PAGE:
Six men were convicted of his murder and the bank fraud in 2003. Two of them claimed the eldest son of former Mozambican President Joaquim Chissano, Nyimpine Chissano, had put a hit on Cardoso. He was also linked to the murder of Antonio Siba Siba Macuacua, a respected economist tasked with investigating the bank fraud. Macuacua was thrown to his death from the top of a 15-storey stairwell in August 2001. Nyimpine Chissano denied any involvement in the murders. He was found dead of a heart attack at the age of 37 in his Maputo home in 2007, the result of a profligate lifestyle fuelled by alcohol and cocaine.

Significantly the most notorious among the men convicted of carrying out Cardoso’s murder, a dangerous loan shark known as “Nini” Satar, was accused by police in 2013 of masterminding kidnappings from his cell in a high-security prison. Several people linked to Satar were murdered in 2013 and 2014. They included two of his co-accused in the Cardoso killing, who had been freed on parole, his brother – who was shot dead in Pakistan, his debt collector and bodyguard – who was killed in a bar in Maputo – and his right-hand man. Despite the allegations of his involvement in kidnappings, Satar was released from prison last year after serving half of his 24-year sentence for the Cardoso murder.

While the majority of the kidnappings have targeted Mozambican businessmen of Pakistani and Indian descent and appear to be driven by criminal networks within those communities, abductions in the past two years have extended to foreign nationals including several Portuguese businessmen, Chinese and Vietnamese nationals and even the wife of the operational director of the British charity Save the Children.

While some are certainly opportunistic, most of the abductions bear the hallmarks of sophisticated, well-planned operations. Kidnappers reconnoiter the victims’ homes and businesses, map out their routines and track their movements, often for weeks before they strike. Children have been snatched from schools, targets’ cars have been run off roads and businessmen have been snatched from driveways, car parks and busy intersections. In some instances, kidnap gangs have extorted money from prospective victims with text messages and phone calls warning them that they – or, often, their children – will be kidnapped or killed if they fail to pay up.

Calling the abductions and text message extortion scams “atypical crimes afflicting Mozambican society”, the country’s then attorney-general, Augusto Paulino, told Business Day newspaper in 2014 that large sums of money were “paid in cash and, once in the kidnappers’ possession, were used to buy property and luxury cars and other expensive items”.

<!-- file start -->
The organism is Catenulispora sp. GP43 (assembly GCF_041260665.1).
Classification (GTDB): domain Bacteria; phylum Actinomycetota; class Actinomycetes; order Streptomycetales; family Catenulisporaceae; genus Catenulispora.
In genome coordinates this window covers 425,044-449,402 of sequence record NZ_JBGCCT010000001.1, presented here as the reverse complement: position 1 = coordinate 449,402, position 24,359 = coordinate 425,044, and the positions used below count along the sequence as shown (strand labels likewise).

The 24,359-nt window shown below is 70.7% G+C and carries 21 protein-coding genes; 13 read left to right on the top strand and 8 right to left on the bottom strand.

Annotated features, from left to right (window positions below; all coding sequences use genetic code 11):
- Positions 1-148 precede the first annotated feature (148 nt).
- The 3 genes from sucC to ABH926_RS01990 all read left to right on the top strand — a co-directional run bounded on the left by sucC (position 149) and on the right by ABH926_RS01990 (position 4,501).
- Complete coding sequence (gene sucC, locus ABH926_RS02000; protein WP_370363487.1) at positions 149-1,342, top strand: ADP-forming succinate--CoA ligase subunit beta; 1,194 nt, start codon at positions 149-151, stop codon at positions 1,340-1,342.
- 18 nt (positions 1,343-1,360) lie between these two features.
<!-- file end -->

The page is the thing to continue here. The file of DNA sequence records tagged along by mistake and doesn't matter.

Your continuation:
One of the most puzzling kidnappings involved Mohamed Bachir Suleman, a Mozambican businessman designated a “foreign narcotics kingpin” by the United States Treasury and described as the head of a “well-financed narcotics trafficking and money laundering network in Mozambique”. Suleman, who has cultivated close ties to leading politicians and is said to have donated millions of dollars to Frelimo since the party won the nation’s first multi-party elections in 1994, was abducted by several men armed with assault rifles from a mosque in a shopping mall he owns in November 2014.  Commonly known as MBS, Suleman was freed weeks later. Few details about the kidnapping have emerged and there is speculation that he may have “staged” the abduction.

Ironically Suleman’s son-in-law, Bakhir Ayoob, has faced accusations of masterminding a string of kidnappings. In September 2012, he was arrested, along with three others, and linked to at least 20 kidnappings. He was released from custody after a judge found that police had failed to present sufficient evidence to justify his continued detention. He reportedly admitted to police that he was heavily in debt to some of the kidnapping victims. In February 2013, new warrants of arrest were issued for Ayoob on charges of kidnapping and murder. By then, he had fled the country, first to Dubai and then to Hong Kong “where funds obtained from the ransoms paid by the relatives of the kidnap victims are believed to have been transferred”.

Former Mozambican president Armando Guebuza claimed in late 2013 that the country’s police force was “doing all in its power to solve these problems”. “Some of the kidnappers have been taken to court and are being tried, but it isn’t enough and we have much more to do.” He expressed his “full confidence” in the Presidential Guard and police despite mounting evidence – including the arrest of one of his bodyguards in connection with a kidnapping  syndicate – of police complicity in the crimes.